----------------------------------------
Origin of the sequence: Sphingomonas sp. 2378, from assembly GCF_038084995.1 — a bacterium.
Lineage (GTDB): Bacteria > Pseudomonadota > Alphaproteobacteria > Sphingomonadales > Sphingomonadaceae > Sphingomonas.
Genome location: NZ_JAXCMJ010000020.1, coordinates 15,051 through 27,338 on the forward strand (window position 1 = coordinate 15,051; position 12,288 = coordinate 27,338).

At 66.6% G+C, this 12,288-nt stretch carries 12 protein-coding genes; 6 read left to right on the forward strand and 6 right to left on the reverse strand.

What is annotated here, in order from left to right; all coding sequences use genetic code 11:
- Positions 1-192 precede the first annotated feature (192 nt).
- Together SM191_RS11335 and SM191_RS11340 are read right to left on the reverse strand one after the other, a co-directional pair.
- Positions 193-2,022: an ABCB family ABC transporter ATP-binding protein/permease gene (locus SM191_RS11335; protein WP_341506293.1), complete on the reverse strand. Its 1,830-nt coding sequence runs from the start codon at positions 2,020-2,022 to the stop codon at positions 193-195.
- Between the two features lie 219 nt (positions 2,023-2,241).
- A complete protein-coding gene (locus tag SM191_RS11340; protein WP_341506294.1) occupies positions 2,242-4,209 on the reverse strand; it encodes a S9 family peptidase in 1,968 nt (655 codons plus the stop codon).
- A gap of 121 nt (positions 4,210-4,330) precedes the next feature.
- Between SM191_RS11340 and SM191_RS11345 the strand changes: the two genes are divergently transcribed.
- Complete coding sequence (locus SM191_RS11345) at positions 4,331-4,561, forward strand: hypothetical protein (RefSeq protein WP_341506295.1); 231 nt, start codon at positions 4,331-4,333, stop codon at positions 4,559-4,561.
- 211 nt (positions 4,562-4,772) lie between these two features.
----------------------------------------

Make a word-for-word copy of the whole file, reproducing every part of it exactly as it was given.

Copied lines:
Origin of the sequence: Sphingomonas sp. 2378, from assembly GCF_038084995.1 — a bacterium.
Lineage (GTDB): Bacteria > Pseudomonadota > Alphaproteobacteria > Sphingomonadales > Sphingomonadaceae > Sphingomonas.
Genome location: NZ_JAXCMJ010000020.1, coordinates 15,051 through 27,338 on the forward strand (window position 1 = coordinate 15,051; position 12,288 = coordinate 27,338).

At 66.6% G+C, this 12,288-nt stretch carries 12 protein-coding genes; 6 read left to right on the forward strand and 6 right to left on the reverse strand.

What is annotated here, in order from left to right; all coding sequences use genetic code 11:
- Positions 1-192 precede the first annotated feature (192 nt).
- Together SM191_RS11335 and SM191_RS11340 are read right to left on the reverse strand one after the other, a co-directional pair.
- Positions 193-2,022: an ABCB family ABC transporter ATP-binding protein/permease gene (locus SM191_RS11335; protein WP_341506293.1), complete on the reverse strand. Its 1,830-nt coding sequence runs from the start codon at positions 2,020-2,022 to the stop codon at positions 193-195.
- Between the two features lie 219 nt (positions 2,023-2,241).
- A complete protein-coding gene (locus tag SM191_RS11340; protein WP_341506294.1) occupies positions 2,242-4,209 on the reverse strand; it encodes a S9 family peptidase in 1,968 nt (655 codons plus the stop codon).
- A gap of 121 nt (positions 4,210-4,330) precedes the next feature.
- Between SM191_RS11340 and SM191_RS11345 the strand changes: the two genes are divergently transcribed.
- Complete coding sequence (locus SM191_RS11345) at positions 4,331-4,561, forward strand: hypothetical protein (RefSeq protein WP_341506295.1); 231 nt, start codon at positions 4,331-4,333, stop codon at positions 4,559-4,561.
- 211 nt (positions 4,562-4,772) lie between these two features.